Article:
Psalms (70), 71; Jer.4: 9-10, 19-28; Rom. 2: 12-24; John 5: 19-29
“For you have been my hope, O Sovereign Lord, my confidence since my youth.
As I prepare to write this Lenten Meditation I open my heart to the strength and light that is ours from Jesus Christ.
In particular, the LIGHT that flows into us as we read the Bible and the passages that are mentioned above. Light is expressed in our eyes, in the words we utter, in the hope that is in our hearts. “For I am with you and will rescue you, declares the Lord”.
As a child born at the height of the Great Depression, I was aware of a great sadness around me, a loss of hope for many, a difficulty that was all around me, even though I did not have a name for it and certainly did not understand it. But I believe there developed in me an intuitive thinking about the problems of others, an over-sensitivity. When I first started painting at the age of eleven, I was very observant of just about everything. I looked. I listened. I read. I learned the Beatitudes, the Nicene Creed, the books of the Bible and regularly attended church, Sunday school, camp, choirs -- all of which nourished me.
After a few years of painting lessons I started to paint portraits. There is so much to paint in a face -- I can spend hours, even now, painting an eye, or a lip, the curve of the cheek. But then, I painted the sadness in everyone’s expression. I could not get away from it - perhaps because I was sad as well.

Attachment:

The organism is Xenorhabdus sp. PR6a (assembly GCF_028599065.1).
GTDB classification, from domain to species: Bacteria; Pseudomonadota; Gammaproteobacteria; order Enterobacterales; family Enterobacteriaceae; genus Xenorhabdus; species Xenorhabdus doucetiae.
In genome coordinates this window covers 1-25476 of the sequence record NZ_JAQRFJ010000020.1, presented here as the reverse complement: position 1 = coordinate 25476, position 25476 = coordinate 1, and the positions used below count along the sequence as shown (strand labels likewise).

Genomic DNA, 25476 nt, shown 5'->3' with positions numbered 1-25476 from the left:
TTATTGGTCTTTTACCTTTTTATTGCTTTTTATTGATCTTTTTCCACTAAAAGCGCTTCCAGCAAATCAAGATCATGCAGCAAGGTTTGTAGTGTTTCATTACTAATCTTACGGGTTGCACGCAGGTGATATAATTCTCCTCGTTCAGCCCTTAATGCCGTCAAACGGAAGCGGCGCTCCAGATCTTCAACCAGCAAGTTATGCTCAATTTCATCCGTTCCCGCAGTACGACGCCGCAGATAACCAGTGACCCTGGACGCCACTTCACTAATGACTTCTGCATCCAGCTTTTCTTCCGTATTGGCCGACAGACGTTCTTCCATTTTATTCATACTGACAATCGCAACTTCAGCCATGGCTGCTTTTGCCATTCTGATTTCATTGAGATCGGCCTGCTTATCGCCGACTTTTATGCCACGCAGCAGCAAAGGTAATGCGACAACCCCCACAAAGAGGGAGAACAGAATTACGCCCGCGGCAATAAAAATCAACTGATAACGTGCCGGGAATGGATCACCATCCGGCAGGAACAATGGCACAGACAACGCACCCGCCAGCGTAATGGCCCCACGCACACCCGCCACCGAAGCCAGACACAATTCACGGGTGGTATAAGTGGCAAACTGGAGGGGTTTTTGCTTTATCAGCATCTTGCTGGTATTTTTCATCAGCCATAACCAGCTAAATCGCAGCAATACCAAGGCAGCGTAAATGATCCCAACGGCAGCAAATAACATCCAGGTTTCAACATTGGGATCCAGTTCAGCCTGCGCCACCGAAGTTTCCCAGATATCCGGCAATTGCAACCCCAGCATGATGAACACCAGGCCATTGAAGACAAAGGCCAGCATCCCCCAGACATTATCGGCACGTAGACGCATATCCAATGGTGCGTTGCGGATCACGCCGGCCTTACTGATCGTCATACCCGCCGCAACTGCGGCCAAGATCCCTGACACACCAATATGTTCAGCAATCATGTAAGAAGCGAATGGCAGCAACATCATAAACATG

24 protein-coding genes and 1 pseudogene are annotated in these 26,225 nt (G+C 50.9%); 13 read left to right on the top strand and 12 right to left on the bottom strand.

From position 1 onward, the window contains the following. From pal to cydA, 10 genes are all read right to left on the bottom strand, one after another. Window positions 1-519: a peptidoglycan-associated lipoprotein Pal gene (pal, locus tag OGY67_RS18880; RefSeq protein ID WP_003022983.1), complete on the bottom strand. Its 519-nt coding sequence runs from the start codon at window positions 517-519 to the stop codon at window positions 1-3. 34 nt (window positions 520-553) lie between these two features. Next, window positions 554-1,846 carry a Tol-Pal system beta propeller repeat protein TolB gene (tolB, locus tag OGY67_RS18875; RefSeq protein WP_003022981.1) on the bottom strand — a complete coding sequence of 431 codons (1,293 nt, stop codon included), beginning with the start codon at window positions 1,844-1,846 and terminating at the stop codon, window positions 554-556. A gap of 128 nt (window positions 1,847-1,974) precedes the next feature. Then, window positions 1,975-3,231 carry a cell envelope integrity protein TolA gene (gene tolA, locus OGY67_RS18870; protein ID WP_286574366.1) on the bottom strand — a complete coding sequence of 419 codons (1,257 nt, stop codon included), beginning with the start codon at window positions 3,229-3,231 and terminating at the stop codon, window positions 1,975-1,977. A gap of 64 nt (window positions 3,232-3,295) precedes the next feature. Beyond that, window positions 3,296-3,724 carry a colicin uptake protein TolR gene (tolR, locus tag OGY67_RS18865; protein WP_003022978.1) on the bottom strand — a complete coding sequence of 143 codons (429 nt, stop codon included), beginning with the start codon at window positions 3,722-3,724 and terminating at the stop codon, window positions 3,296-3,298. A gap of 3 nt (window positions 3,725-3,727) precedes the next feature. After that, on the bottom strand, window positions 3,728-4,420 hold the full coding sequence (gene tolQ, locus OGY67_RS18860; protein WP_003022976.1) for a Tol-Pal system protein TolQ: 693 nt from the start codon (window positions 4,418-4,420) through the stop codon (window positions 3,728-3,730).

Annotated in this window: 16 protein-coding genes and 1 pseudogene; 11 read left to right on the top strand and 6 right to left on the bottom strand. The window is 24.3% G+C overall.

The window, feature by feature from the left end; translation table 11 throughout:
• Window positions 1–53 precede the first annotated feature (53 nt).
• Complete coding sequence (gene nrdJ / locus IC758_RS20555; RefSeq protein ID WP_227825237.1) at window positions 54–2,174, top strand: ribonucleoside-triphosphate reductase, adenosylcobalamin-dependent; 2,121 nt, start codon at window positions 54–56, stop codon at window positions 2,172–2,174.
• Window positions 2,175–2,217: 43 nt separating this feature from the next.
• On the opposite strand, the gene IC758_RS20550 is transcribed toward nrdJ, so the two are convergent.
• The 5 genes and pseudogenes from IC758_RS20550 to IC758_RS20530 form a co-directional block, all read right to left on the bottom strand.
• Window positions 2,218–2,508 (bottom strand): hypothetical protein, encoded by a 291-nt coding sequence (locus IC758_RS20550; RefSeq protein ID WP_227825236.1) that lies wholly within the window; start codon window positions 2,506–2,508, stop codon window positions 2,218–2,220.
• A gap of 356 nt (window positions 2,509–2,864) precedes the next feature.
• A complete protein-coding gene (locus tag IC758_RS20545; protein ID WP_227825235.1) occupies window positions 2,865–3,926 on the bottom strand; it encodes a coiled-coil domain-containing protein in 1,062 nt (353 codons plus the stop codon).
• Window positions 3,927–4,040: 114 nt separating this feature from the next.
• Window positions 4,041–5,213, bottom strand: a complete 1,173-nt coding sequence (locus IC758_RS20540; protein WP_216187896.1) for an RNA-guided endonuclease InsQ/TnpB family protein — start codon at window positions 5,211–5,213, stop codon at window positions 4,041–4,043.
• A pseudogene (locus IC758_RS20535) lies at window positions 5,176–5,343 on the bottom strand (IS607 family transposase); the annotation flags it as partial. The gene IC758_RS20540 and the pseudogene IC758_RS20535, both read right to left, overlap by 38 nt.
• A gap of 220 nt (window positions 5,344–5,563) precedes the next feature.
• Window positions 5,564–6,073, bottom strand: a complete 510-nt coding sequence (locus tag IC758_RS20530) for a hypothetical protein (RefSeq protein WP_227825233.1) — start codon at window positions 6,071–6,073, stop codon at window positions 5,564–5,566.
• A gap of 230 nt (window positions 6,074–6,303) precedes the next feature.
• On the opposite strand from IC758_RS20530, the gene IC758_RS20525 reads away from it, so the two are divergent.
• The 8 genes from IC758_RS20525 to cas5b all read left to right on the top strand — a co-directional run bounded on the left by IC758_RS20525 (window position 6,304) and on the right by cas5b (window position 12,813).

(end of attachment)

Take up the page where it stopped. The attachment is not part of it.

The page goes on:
I had to make a conscious effort to see into the subjects and paint their happiness.
Sometimes we have to “dig” about a bit to see what is inside of a person, but it really is the thing to do. One of my first “portraits” was of a classmate, a beautiful teenager with pure white blond hair, and big blue eyes. What I did not paint were her eyes (I didn’t know how) and when I brought it home to my mother, she asked me about that. It was a big canvas. Harriet died at a very young age. Do you suppose I could have seen that?
God’s hand guides me as I paint. A very famous artist in our current day is known as the “Painter of Light.” I hope to be known as the “Painter of INNER Light”, and I know that God’s hand will continue to guide me. I am grateful for the gift He has given me.
Barbara A. McEwen
Barbara and her husband Bill and have been members at St. Margaret’s for about eleven years. She sings in the Adult Choir at St. Margaret’s and facilitates the painting class on Mondays.